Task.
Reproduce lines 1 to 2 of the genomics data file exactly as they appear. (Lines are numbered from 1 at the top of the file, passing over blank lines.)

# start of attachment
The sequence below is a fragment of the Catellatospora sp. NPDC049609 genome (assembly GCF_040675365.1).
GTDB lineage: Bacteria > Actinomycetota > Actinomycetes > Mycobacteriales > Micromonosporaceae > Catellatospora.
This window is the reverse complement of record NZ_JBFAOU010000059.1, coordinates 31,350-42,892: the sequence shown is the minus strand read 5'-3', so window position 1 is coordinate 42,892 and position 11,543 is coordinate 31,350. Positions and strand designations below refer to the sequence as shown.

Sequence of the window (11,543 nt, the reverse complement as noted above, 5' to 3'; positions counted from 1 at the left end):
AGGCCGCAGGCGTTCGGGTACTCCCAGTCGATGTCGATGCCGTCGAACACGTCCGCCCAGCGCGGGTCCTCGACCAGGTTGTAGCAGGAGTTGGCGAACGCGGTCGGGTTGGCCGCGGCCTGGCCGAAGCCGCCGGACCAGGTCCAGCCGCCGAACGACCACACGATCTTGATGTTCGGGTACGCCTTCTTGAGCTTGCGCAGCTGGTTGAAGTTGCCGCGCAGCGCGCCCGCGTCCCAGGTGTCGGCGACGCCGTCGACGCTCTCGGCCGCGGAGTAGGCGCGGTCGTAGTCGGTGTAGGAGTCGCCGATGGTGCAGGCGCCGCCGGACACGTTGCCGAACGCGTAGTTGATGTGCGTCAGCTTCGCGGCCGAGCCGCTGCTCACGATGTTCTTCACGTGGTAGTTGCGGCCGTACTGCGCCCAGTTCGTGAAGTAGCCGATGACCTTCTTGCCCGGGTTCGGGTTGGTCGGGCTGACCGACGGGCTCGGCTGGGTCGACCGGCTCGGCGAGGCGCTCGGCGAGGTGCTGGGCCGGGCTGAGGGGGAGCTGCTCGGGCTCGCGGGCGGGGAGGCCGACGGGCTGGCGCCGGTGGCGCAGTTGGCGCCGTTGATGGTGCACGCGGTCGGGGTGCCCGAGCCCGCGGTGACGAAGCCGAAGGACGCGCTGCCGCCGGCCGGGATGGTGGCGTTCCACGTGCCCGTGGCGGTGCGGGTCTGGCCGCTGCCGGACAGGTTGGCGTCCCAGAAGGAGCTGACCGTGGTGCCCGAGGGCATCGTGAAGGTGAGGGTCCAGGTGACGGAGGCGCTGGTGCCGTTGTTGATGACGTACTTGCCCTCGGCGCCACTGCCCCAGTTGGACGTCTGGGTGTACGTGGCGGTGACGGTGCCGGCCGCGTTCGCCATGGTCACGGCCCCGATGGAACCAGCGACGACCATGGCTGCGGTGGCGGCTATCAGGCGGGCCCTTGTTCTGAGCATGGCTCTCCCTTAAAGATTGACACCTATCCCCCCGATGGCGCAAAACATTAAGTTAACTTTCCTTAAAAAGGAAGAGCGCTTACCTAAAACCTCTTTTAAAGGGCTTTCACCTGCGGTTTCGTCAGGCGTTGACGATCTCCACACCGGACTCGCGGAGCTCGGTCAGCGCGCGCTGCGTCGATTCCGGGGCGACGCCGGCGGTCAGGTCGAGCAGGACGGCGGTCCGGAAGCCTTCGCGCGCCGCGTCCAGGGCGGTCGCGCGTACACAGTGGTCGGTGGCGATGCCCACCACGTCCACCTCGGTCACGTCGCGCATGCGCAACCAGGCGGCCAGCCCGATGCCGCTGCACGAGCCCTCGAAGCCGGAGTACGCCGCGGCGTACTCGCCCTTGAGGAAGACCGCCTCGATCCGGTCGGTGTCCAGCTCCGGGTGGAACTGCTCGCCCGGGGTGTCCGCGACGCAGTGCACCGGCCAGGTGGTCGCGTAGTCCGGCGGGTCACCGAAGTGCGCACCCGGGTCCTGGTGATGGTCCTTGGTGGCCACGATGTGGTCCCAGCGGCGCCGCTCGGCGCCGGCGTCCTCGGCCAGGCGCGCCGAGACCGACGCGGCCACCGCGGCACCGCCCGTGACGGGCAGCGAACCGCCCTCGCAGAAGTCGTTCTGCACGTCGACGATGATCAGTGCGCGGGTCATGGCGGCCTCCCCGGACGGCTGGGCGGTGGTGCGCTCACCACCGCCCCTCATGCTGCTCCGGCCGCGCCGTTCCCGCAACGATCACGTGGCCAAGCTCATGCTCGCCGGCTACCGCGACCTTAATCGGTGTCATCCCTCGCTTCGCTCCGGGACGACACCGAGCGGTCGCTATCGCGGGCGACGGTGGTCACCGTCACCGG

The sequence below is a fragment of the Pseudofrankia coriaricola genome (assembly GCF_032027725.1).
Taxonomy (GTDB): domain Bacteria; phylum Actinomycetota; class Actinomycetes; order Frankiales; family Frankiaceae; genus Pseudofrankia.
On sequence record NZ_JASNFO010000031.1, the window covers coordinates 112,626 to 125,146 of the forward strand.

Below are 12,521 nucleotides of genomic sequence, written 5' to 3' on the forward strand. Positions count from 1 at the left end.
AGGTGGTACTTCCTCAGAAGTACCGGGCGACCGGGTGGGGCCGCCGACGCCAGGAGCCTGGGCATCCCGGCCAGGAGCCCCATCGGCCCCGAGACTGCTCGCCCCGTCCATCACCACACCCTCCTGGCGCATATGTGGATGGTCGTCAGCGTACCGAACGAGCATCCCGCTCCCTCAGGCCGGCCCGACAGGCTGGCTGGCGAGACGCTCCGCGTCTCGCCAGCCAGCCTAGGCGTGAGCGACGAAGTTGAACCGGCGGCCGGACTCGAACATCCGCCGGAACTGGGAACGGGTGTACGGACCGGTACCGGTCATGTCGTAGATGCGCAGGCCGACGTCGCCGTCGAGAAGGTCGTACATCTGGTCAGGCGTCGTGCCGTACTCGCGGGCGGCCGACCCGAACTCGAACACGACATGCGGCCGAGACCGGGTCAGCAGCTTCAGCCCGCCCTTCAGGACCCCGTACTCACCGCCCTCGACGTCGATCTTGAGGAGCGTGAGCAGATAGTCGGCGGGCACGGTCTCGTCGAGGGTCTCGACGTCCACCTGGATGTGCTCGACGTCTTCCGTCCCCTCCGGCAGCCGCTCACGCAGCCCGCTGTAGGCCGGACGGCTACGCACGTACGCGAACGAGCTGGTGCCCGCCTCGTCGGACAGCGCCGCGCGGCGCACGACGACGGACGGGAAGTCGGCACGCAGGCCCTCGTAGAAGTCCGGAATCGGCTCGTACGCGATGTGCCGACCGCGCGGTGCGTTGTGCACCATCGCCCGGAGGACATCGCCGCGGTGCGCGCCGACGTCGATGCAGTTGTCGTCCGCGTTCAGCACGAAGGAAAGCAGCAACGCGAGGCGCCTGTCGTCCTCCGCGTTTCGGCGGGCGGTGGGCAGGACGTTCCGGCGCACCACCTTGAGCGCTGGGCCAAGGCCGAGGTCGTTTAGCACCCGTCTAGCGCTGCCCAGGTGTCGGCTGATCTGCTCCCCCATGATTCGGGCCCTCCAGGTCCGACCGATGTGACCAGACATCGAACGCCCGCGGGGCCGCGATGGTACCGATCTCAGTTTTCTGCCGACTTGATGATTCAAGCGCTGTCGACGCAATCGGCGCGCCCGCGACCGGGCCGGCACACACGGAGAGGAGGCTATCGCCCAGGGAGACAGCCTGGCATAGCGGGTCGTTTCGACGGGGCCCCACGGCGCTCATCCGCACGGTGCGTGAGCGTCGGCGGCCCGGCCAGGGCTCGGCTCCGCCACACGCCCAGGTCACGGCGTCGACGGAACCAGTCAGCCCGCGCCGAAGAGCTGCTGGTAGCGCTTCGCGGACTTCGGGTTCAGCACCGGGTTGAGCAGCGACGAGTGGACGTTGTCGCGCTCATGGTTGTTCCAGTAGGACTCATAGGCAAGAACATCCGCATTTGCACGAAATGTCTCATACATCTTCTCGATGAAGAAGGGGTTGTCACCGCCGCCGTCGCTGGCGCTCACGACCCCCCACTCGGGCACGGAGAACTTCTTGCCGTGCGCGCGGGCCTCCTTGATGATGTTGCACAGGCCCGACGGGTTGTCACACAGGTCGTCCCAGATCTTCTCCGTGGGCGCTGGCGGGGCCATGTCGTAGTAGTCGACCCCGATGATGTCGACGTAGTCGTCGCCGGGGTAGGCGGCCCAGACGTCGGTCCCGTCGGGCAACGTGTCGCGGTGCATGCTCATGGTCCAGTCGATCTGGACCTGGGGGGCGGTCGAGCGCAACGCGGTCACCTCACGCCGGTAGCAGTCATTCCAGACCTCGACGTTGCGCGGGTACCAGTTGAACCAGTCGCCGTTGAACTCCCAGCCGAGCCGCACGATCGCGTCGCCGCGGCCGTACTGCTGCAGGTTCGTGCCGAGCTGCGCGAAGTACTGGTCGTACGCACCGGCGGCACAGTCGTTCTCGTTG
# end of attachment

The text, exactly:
The sequence below is a fragment of the Catellatospora sp. NPDC049609 genome (assembly GCF_040675365.1).
GTDB lineage: Bacteria > Actinomycetota > Actinomycetes > Mycobacteriales > Micromonosporaceae > Catellatospora.